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Climate Change

The Latest On: Climate Change

April 21, 2011 | Blog Post

Saving Our Wild Places: Protecting the Wolverine

(This is the fourth in a series of Q & A's on the Crown of the Continent, a 10-million-acre expanse of land in northern Montana and southern Canada. Earthjustice is currently working to protect several wild creatures in the Crown like the wolverine. To learn more about this wild place and how Earthjustice is working to protect it, check out our Crown web feature.)

April 19, 2011 | Blog Post

Saving Our Wild Places: Research Ecologist Dan Fagre

(This is the second in a series of Q & A's on the Crown of the Continent, a 10-million-acre expanse of land in northern Montana and southern Canada. Dan Fagre is a research ecologist at the U.S. Geological Survey who has spent 15 years working to understand how climate change will affect mountain ecosystems like those found in the Crown. To learn more about this wild place and how Earthjustice is working to protect it, check out our Crown web feature.)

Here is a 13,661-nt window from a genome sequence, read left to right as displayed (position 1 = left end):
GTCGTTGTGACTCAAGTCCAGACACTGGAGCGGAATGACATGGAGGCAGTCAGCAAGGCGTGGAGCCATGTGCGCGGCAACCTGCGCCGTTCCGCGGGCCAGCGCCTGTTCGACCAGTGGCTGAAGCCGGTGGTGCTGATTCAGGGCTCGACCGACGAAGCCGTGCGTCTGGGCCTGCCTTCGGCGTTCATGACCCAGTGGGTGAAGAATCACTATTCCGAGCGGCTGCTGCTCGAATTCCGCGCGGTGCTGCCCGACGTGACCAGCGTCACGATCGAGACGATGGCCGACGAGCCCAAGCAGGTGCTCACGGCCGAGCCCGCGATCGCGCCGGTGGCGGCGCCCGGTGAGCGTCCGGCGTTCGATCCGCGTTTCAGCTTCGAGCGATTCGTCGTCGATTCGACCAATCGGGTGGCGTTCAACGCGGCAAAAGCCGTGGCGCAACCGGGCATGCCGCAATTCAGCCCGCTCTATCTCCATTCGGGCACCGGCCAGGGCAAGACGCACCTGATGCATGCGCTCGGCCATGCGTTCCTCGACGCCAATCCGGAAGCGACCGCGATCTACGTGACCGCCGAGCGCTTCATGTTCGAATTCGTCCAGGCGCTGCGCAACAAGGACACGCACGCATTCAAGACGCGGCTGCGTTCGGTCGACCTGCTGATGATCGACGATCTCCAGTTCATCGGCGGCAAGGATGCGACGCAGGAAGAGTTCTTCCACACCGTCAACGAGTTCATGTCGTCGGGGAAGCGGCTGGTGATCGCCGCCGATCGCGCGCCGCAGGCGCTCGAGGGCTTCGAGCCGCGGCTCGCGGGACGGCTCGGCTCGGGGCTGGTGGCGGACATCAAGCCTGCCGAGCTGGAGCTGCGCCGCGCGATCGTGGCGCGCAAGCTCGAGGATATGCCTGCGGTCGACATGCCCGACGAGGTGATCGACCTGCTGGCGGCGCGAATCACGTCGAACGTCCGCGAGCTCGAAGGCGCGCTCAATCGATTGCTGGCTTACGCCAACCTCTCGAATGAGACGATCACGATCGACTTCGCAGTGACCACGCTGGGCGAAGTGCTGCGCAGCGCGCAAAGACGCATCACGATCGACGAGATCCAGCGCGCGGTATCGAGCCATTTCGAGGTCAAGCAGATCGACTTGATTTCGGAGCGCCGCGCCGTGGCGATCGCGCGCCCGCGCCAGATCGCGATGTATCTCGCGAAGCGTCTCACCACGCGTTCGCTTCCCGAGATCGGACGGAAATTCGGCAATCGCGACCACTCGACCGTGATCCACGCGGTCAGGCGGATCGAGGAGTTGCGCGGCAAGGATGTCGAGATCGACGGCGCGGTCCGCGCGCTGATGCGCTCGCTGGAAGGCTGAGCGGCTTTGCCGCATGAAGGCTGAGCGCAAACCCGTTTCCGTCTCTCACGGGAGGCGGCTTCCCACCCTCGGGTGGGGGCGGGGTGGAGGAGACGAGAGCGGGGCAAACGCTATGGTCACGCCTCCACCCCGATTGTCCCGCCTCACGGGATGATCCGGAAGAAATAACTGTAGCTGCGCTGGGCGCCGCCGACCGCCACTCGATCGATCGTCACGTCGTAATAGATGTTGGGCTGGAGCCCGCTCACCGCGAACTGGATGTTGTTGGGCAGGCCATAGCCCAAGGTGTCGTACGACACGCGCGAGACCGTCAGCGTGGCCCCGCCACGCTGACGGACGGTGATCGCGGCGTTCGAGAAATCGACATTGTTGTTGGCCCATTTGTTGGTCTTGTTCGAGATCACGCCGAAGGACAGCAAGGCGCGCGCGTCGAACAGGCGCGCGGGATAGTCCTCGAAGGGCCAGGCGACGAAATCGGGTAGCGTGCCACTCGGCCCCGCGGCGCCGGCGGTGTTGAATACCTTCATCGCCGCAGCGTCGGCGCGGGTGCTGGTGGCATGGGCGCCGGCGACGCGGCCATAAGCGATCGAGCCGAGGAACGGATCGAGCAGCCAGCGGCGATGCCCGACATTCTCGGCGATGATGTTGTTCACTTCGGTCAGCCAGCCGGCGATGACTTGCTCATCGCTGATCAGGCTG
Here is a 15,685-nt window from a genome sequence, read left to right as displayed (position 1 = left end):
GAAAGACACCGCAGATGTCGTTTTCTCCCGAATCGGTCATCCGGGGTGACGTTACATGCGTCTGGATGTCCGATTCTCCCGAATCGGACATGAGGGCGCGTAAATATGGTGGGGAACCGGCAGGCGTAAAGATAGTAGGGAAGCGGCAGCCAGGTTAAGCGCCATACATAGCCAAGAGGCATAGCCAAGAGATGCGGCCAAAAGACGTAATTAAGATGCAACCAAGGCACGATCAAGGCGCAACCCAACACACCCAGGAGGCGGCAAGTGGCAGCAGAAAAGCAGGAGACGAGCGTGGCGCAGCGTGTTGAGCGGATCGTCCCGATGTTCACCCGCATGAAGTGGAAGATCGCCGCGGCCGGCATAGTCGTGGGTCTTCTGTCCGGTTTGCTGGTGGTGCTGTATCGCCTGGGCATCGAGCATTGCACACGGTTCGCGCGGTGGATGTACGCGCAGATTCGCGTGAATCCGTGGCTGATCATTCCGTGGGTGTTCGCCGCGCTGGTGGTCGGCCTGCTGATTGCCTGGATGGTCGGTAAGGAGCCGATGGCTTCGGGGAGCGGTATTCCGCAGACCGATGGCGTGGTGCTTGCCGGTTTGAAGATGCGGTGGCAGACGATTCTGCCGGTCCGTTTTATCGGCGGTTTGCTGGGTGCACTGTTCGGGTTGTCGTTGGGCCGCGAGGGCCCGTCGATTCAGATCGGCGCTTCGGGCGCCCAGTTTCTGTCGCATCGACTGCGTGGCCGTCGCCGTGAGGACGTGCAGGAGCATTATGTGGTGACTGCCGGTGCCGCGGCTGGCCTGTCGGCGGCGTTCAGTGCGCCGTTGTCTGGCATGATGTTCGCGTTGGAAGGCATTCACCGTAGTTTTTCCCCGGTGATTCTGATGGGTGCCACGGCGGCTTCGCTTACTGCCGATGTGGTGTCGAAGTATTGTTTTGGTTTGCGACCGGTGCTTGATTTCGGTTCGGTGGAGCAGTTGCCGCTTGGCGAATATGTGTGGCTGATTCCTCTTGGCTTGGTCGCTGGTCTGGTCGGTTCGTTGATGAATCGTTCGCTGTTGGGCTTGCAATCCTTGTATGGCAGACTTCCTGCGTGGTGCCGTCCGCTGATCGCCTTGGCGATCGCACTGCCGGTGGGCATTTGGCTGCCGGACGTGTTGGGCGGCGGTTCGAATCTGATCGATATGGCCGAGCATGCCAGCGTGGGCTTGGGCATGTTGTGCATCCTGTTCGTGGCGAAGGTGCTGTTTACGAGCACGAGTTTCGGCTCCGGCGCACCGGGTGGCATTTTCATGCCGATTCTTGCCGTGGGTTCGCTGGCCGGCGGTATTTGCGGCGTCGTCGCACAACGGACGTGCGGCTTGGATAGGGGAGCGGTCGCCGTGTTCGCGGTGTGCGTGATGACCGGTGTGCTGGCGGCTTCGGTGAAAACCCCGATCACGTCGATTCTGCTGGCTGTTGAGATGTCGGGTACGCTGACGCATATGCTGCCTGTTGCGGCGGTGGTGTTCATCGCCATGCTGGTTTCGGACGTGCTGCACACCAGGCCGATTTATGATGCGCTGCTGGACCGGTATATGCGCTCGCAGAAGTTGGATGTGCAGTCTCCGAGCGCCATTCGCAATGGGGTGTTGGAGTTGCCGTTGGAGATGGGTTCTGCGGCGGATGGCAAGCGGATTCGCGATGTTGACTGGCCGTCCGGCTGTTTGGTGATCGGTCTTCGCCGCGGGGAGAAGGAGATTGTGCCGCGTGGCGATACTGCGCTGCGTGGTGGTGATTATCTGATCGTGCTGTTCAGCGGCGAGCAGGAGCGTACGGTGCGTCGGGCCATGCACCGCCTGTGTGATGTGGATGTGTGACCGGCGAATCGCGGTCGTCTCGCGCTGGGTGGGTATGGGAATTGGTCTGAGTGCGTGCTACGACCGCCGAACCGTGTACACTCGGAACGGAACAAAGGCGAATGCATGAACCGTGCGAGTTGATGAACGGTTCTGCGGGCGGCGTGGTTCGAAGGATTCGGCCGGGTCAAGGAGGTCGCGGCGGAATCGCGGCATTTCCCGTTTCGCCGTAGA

April 8, 2011 | Blog Post

Why I Fight For Our Forests: Earthjustice's Rebecca Judd

National forests are the single largest source of clean drinking water in the United States, serving 124 million Americans. Rebecca Judd, legislative counsel for Earthjustice, based in Washington, D.C., discusses her work to protect forests.

April 7, 2011 | Blog Post

The U.S. Asthma Epidemic

People who suffer from asthma often say an attack feels like breathing through a pool of water or with a pillow covering their face. Unfortunately, millions of Americans know all too well what that's like.

In the United States, asthma is a bona fide public health epidemic: 17 million adults and 7 million children suffer from the disease. Every year, our society pays in excess of $53 billion to treat it. Millions of asthmatics, including hundreds of thousands of kids, make visits to the emergency room for medical attention. And in thousands of severe cases, people die.

April 6, 2011 | Blog Post

Senate Tramples Four Dirty Air Acts

The Senate just voted to reject four—count 'em 1-2-3-4—bad amendments that would strangle and block the U.S. Environmental Protection Agency from being able to limit dangerous carbon dioxide pollution from the nation's biggest polluters.

These Dirty Air Acts went down in the upper chamber today because enough of the Senate still obviously believes that the well-being, future and health of Americans are more important than corporate special interests.

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